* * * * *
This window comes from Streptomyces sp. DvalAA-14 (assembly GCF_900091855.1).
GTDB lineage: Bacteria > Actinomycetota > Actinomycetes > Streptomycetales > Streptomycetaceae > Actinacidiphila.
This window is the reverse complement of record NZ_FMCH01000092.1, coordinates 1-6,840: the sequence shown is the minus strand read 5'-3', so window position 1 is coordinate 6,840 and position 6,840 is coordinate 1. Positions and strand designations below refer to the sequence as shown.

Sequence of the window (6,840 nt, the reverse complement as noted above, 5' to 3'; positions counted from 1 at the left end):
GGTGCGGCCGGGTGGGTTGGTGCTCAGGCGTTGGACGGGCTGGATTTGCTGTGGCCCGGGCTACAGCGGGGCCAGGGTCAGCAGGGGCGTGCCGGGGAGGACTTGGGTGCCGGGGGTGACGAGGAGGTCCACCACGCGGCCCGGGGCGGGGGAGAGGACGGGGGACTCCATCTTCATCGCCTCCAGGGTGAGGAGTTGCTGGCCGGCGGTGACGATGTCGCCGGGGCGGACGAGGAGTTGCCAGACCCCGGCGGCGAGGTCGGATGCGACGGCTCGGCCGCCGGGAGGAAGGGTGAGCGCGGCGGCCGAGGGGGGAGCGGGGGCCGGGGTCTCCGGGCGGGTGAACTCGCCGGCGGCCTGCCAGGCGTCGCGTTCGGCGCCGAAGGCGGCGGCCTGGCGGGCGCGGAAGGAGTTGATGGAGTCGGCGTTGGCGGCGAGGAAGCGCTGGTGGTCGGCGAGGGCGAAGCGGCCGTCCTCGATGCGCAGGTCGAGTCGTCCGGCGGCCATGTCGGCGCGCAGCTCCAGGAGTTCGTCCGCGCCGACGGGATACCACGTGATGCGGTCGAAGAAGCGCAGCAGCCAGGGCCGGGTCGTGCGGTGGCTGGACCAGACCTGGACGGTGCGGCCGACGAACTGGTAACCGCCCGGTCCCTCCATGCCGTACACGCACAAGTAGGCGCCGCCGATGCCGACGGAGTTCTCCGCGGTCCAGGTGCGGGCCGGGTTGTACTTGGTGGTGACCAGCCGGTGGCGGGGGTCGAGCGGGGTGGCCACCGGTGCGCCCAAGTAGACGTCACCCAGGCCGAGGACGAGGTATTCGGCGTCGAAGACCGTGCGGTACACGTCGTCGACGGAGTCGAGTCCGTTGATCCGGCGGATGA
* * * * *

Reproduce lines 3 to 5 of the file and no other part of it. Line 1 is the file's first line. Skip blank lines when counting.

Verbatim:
This window is the reverse complement of record NZ_FMCH01000092.1, coordinates 1-6,840: the sequence shown is the minus strand read 5'-3', so window position 1 is coordinate 6,840 and position 6,840 is coordinate 1. Positions and strand designations below refer to the sequence as shown.

Sequence of the window (6,840 nt, the reverse complement as noted above, 5' to 3'; positions counted from 1 at the left end):
GGTGCGGCCGGGTGGGTTGGTGCTCAGGCGTTGGACGGGCTGGATTTGCTGTGGCCCGGGCTACAGCGGGGCCAGGGTCAGCAGGGGCGTGCCGGGGAGGACTTGGGTGCCGGGGGTGACGAGGAGGTCCACCACGCGGCCCGGGGCGGGGGAGAGGACGGGGGACTCCATCTTCATCGCCTCCAGGGTGAGGAGTTGCTGGCCGGCGGTGACGATGTCGCCGGGGCGGACGAGGAGTTGCCAGACCCCGGCGGCGAGGTCGGATGCGACGGCTCGGCCGCCGGGAGGAAGGGTGAGCGCGGCGGCCGAGGGGGGAGCGGGGGCCGGGGTCTCCGGGCGGGTGAACTCGCCGGCGGCCTGCCAGGCGTCGCGTTCGGCGCCGAAGGCGGCGGCCTGGCGGGCGCGGAAGGAGTTGATGGAGTCGGCGTTGGCGGCGAGGAAGCGCTGGTGGTCGGCGAGGGCGAAGCGGCCGTCCTCGATGCGCAGGTCGAGTCGTCCGGCGGCCATGTCGGCGCGCAGCTCCAGGAGTTCGTCCGCGCCGACGGGATACCACGTGATGCGGTCGAAGAAGCGCAGCAGCCAGGGCCGGGTCGTGCGGTGGCTGGACCAGACCTGGACGGTGCGGCCGACGAACTGGTAACCGCCCGGTCCCTCCATGCCGTACACGCACAAGTAGGCGCCGCCGATGCCGACGGAGTTCTCCGCGGTCCAGGTGCGGGCCGGGTTGTACTTGGTGGTGACCAGCCGGTGGCGGGGGTCGAGCGGGGTGGCCACCGGTGCGCCCAAGTAGACGTCACCCAGGCCGAGGACGAGGTATTCGGCGTCGAAGACCGTGCGGTACACGTCGTCGACGGAGTCGAGTCCGTTGATCCGGCGGATGA